#NationalPoetryMonth – #SummerMagic – DeepPockets


Today’s offering returns to the Mac at Ten section of Summer Magic. Hope you enjoy the images I tried to capture. 🙂

Deep Pockets
     by Marcia Meara

He sits cross-legged
On smooth, gray granite
Outside the tent,
And watches the light
Turn from gold to silver,
Caught in that space between
Daylight and dusk,
When all things seem possible,
And the remarkable,

To hold his day
Longer, closer,
He goes through his pockets,
And chooses memories
To save forever.
He lays out treasures
Found on the trail,
One by one,
In neat rows upon the rock,
And studies each item with
Solemn consideration,
Weighing the merits
Of this over that.

It takes time to decide
Which to take home,
Which to show his mother,
And which he will line up
Along his shelves,
To be looked at
Again and again,
On dreary, gray days
When the warmth of summer
Is a visitor long departed.
Decisions like these
Aren’t made in a moment,
But rather, by pondering
Carefully, thoughtfully.

Here, a feather
Of startling blue,
Found beneath a jay’s
Untidy nest.
And this? This rumpled,
Transparent length,
Imprinted by the scales
Of the snake it once clothed?
His mother will squeal
In pretend horror,
But will smile and relent.
Yes, he thinks.
I’ll keep this one, too.

One by one,
They come out of his pockets
Like rabbits from a magician’s hat.
Pale, blue stones rubbed smooth in the creek.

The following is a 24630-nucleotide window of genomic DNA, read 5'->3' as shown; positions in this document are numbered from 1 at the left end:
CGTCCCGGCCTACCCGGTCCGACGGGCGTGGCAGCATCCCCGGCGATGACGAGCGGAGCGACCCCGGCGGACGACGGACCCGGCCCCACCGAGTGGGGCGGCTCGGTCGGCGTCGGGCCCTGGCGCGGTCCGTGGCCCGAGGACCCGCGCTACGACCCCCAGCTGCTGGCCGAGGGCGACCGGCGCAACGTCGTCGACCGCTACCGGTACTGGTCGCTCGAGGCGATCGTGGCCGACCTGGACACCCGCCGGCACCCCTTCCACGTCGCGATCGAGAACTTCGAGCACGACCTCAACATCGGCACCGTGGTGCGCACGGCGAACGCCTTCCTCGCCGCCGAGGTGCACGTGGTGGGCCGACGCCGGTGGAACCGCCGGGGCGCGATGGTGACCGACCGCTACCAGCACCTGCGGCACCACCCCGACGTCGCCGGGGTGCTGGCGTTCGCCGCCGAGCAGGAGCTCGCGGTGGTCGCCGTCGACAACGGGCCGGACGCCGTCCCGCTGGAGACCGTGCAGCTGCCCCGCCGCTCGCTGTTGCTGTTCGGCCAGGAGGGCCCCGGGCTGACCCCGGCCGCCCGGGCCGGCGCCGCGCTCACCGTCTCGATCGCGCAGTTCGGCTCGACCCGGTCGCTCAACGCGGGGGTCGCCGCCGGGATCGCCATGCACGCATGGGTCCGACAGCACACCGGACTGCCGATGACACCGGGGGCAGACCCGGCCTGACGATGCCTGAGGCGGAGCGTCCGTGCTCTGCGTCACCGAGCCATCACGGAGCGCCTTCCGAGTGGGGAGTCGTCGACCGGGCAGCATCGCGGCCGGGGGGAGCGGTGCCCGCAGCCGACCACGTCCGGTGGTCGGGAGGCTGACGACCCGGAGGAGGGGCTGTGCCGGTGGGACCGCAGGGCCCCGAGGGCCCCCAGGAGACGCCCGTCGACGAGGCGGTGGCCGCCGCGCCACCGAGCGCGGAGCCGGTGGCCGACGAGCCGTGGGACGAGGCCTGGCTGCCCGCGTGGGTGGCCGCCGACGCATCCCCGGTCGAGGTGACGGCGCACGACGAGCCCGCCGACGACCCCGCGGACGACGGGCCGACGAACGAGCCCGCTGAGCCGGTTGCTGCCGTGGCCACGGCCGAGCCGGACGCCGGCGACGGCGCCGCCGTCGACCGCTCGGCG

A snail shell whirled in cream and tan,
Thin as tissue, yet still intact.
A triangular piece of glittery flint,
Sharp and pointed along one side,
Like an arrowhead left unfinished.
Yes, to all of these!
They are mine now,
Part of my summer.

Pockets turned out
To the bottom, he finds —
Half a stick of linty gum,
A rusty key, stuck
In a broken lock.
A pencil stub,
A whistle that doesn’t blow,
And a few unidentified crumbs.
No, and no, and no.

He’s made his choices,
And tucked them away,
In an old plastic box, under his cot.
Maybe he’ll look at them
Long years from now,
Conjuring up these weeks
Spent camping with his dad,
When every day was an adventure,
Captured in the blue of a feather,
Caught in the curve of a shell,
Or a piece of glittery flint.
He’ll think about these
Endless summers, and remember
How simple it all seemed,
When he was a boy
Of ten.

Buy Summer Magic Here: Summer Magic: Poems of Life and Love

My poems have also appeared in the following Silver Birch Press Anthologies: 

Noir Erasure Poetry Anthology (Silver Birch Press Anthologies Book 5) Kindle Edition http://amzn.to/2B8jhWX

Summer: An Eclectic Anthology of Poetry & Prose (Silver Birch Press Anthologies Book 3) Kindle http://amzn.to/2BhzE4q

SILVER: An Eclectic Anthology of Poetry & Prose (Silver Birch Press Anthologies) Kindle Edition http://amzn.to/2A3XxPb

Green: An Eclectic Anthology of Poetry & Prose (Silver Birch Press Anthologies Book 2) Kindle Edition http://amzn.to/2jTQsdt


10 thoughts on “#NationalPoetryMonth – #SummerMagic – DeepPockets

  1. Beautiful Marcia, I do so feel along with the ten year old boy.
    It is wonderful to go around and find these treasures, I did as a girl and still do now. Can’t resist.
    I particularly fell for these lines :
    “When every day was an adventure,
    Captured in the blue of a feather,
    Caught in the curve of a shell,
    Or a piece of glittery flint. ”